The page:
I would have liked to hear more candidates hammer on the point, both when talking about equity and “achievement,” that we’ve got to quit obsessing on equity of outcomes when we have such little control over the inputs in a student’s life.

    Buel hit on this a couple times, but I’m afraid the nuance may have been lost on those less familiar with the issue.

    “Closing the achievement gap” is like the “war on terror.” The proponents of this war understand it can never be won, but it serves the agendas of those who would privatize our schools through charters and vouchers.

    (This is a national issue, and our board and administration seem to be just going along with the trend, whether or not they personally want to privatize our schools).

    If we really want to close the gap in test scores between poor students and rich ones, we’re going to have to invest in affordable housing, family wage jobs, family counseling, drug prevention, teenage jobs progams, etc. It’s beyond the scope of what we can realistically accomplish as a district.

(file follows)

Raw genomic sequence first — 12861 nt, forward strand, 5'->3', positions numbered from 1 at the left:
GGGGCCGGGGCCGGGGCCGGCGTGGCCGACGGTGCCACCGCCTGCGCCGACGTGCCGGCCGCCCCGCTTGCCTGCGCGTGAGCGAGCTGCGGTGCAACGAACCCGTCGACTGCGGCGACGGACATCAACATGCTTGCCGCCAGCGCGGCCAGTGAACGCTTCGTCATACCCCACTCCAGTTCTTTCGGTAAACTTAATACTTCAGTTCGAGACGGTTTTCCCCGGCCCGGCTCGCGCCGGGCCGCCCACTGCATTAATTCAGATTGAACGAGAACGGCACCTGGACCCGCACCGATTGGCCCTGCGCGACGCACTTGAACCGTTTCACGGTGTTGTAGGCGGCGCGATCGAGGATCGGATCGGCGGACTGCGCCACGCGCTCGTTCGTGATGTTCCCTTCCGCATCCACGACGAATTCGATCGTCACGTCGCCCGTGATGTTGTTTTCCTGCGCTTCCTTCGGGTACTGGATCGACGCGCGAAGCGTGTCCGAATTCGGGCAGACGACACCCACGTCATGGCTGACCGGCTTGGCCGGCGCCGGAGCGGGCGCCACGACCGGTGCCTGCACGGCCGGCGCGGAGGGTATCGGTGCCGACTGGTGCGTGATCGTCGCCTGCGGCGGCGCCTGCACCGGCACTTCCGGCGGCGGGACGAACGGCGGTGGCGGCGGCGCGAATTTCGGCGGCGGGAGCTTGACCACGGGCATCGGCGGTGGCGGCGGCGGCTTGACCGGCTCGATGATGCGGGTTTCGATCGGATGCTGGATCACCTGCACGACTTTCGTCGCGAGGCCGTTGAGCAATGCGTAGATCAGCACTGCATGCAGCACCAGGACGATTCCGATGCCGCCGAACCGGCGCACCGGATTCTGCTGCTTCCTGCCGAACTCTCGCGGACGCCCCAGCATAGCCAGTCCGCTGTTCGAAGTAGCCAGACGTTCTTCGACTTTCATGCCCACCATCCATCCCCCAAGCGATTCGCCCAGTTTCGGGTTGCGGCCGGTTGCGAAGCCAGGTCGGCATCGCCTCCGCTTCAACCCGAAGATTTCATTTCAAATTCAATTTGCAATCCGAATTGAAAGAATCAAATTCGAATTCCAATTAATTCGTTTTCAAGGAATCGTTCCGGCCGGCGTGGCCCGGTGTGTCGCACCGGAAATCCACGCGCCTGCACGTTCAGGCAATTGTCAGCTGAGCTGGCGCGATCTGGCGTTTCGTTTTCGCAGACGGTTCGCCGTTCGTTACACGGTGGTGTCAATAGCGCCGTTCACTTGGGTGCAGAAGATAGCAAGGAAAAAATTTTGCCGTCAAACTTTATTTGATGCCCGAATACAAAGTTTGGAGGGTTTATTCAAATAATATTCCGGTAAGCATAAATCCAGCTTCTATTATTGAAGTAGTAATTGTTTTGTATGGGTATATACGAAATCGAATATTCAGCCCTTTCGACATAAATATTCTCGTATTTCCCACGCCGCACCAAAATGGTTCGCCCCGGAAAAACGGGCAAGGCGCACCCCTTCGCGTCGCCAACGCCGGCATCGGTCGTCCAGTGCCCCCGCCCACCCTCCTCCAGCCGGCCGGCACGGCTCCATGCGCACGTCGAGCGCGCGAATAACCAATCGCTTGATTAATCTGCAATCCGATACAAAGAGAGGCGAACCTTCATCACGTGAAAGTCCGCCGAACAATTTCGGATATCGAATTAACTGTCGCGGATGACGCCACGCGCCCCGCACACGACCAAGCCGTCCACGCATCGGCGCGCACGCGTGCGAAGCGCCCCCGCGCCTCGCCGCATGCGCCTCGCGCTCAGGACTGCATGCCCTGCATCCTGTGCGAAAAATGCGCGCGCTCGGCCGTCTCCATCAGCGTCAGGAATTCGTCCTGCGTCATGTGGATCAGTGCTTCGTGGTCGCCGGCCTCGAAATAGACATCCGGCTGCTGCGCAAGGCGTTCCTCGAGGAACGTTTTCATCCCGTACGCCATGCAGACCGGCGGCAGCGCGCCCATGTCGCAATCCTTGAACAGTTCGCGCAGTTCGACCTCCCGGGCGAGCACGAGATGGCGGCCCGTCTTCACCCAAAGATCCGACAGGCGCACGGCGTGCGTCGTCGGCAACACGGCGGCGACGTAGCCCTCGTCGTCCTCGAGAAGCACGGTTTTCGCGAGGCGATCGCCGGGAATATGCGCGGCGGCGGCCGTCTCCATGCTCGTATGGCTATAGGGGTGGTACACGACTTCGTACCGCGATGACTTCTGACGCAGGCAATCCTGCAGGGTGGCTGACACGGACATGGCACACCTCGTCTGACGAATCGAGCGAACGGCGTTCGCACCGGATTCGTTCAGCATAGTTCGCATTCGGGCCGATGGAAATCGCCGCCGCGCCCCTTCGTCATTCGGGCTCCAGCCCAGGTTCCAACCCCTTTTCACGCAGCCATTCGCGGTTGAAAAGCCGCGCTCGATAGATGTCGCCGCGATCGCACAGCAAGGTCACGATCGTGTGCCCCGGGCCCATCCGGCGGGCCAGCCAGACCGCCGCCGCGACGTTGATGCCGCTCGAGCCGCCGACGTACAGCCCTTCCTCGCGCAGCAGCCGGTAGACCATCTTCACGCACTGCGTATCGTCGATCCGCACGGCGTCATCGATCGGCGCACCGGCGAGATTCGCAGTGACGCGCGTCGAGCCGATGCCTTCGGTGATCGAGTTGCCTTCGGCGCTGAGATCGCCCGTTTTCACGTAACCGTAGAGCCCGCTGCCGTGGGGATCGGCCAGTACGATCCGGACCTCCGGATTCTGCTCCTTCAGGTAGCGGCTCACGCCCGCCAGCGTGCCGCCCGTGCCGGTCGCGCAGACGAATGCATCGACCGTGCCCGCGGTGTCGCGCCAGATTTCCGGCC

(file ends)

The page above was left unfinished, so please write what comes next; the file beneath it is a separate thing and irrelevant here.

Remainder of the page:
Instead, we’ve got to focus on the inputs we do control — that is, educational opportunity — and admit that our focus on outcomes has resulted in a dramatic erosion of opportunity in our poorest neighborhoods.

    I believe this board is extremely reluctant to publicly debate their transfer and school funding policies, which is why I believe they are extremely unlikely to appoint Buel of Moore.

  4. Comment from Lakeitha:

    Steve B,I didn’t mean you,I meant that none of the other candidates other than you seemed to be committed for the long haul. As a person who was born in 1976 and attended Humboldt Elementary School, Thank You Steve for your commitment to students like me who would have likely fell through the cracks had it not been for advocates like you. I said a few times during the broadcast, he hit the nail on the head, unfortunately, they won’t appoint him.

    Steve R, I agree with much of your post. The only difference is that I don’t even want them to close the gap in test scores (I am not a fan of standardized tests). I want them to acknowledge and close the education gap between rich and poor children and white children and children of color. Even gifted children who are able to pass the test are not being taught or encouraged to think critically, they are not being given opportunities to explore music, art or engineering.